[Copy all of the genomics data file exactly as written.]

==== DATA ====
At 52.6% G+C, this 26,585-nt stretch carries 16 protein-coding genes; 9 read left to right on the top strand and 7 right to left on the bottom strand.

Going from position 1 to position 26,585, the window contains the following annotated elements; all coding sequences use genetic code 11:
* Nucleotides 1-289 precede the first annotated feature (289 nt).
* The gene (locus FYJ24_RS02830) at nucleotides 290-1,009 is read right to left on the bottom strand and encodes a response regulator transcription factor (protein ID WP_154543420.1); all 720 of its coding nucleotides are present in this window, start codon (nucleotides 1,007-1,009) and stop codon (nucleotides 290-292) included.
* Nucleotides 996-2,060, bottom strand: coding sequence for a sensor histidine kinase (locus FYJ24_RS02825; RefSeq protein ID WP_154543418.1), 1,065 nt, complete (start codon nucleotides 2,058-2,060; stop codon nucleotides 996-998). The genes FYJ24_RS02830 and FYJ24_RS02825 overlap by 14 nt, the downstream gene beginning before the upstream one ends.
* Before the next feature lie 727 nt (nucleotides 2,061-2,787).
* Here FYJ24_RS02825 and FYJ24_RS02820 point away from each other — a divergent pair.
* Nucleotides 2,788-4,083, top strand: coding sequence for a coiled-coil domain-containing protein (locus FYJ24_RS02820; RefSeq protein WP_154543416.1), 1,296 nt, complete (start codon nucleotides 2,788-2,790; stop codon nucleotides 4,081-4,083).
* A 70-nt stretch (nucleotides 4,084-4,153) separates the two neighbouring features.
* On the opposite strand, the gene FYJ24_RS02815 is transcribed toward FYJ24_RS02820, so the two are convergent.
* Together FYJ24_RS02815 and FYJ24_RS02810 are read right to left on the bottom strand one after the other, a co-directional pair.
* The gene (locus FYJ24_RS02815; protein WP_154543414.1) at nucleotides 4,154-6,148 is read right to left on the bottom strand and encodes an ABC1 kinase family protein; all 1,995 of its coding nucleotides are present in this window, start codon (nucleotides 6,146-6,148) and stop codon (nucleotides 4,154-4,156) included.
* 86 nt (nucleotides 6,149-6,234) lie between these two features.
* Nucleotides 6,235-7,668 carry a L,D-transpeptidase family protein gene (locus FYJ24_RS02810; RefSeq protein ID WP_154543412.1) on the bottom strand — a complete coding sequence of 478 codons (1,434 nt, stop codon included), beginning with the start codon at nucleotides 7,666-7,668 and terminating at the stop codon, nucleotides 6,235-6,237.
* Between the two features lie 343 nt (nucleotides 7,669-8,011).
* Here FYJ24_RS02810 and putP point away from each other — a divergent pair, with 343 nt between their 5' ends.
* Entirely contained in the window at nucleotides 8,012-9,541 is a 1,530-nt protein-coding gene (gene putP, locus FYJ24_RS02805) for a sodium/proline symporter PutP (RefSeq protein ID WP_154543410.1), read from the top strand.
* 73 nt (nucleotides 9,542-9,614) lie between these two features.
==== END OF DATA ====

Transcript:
At 52.6% G+C, this 26,585-nt stretch carries 16 protein-coding genes; 9 read left to right on the top strand and 7 right to left on the bottom strand.

Going from position 1 to position 26,585, the window contains the following annotated elements; all coding sequences use genetic code 11:
* Nucleotides 1-289 precede the first annotated feature (289 nt).
* The gene (locus FYJ24_RS02830) at nucleotides 290-1,009 is read right to left on the bottom strand and encodes a response regulator transcription factor (protein ID WP_154543420.1); all 720 of its coding nucleotides are present in this window, start codon (nucleotides 1,007-1,009) and stop codon (nucleotides 290-292) included.
* Nucleotides 996-2,060, bottom strand: coding sequence for a sensor histidine kinase (locus FYJ24_RS02825; RefSeq protein ID WP_154543418.1), 1,065 nt, complete (start codon nucleotides 2,058-2,060; stop codon nucleotides 996-998). The genes FYJ24_RS02830 and FYJ24_RS02825 overlap by 14 nt, the downstream gene beginning before the upstream one ends.
* Before the next feature lie 727 nt (nucleotides 2,061-2,787).
* Here FYJ24_RS02825 and FYJ24_RS02820 point away from each other — a divergent pair.
* Nucleotides 2,788-4,083, top strand: coding sequence for a coiled-coil domain-containing protein (locus FYJ24_RS02820; RefSeq protein WP_154543416.1), 1,296 nt, complete (start codon nucleotides 2,788-2,790; stop codon nucleotides 4,081-4,083).
* A 70-nt stretch (nucleotides 4,084-4,153) separates the two neighbouring features.
* On the opposite strand, the gene FYJ24_RS02815 is transcribed toward FYJ24_RS02820, so the two are convergent.
* Together FYJ24_RS02815 and FYJ24_RS02810 are read right to left on the bottom strand one after the other, a co-directional pair.
* The gene (locus FYJ24_RS02815; protein WP_154543414.1) at nucleotides 4,154-6,148 is read right to left on the bottom strand and encodes an ABC1 kinase family protein; all 1,995 of its coding nucleotides are present in this window, start codon (nucleotides 6,146-6,148) and stop codon (nucleotides 4,154-4,156) included.
* 86 nt (nucleotides 6,149-6,234) lie between these two features.
* Nucleotides 6,235-7,668 carry a L,D-transpeptidase family protein gene (locus FYJ24_RS02810; RefSeq protein ID WP_154543412.1) on the bottom strand — a complete coding sequence of 478 codons (1,434 nt, stop codon included), beginning with the start codon at nucleotides 7,666-7,668 and terminating at the stop codon, nucleotides 6,235-6,237.
* Between the two features lie 343 nt (nucleotides 7,669-8,011).
* Here FYJ24_RS02810 and putP point away from each other — a divergent pair, with 343 nt between their 5' ends.
* Entirely contained in the window at nucleotides 8,012-9,541 is a 1,530-nt protein-coding gene (gene putP, locus FYJ24_RS02805) for a sodium/proline symporter PutP (RefSeq protein ID WP_154543410.1), read from the top strand.
* 73 nt (nucleotides 9,542-9,614) lie between these two features.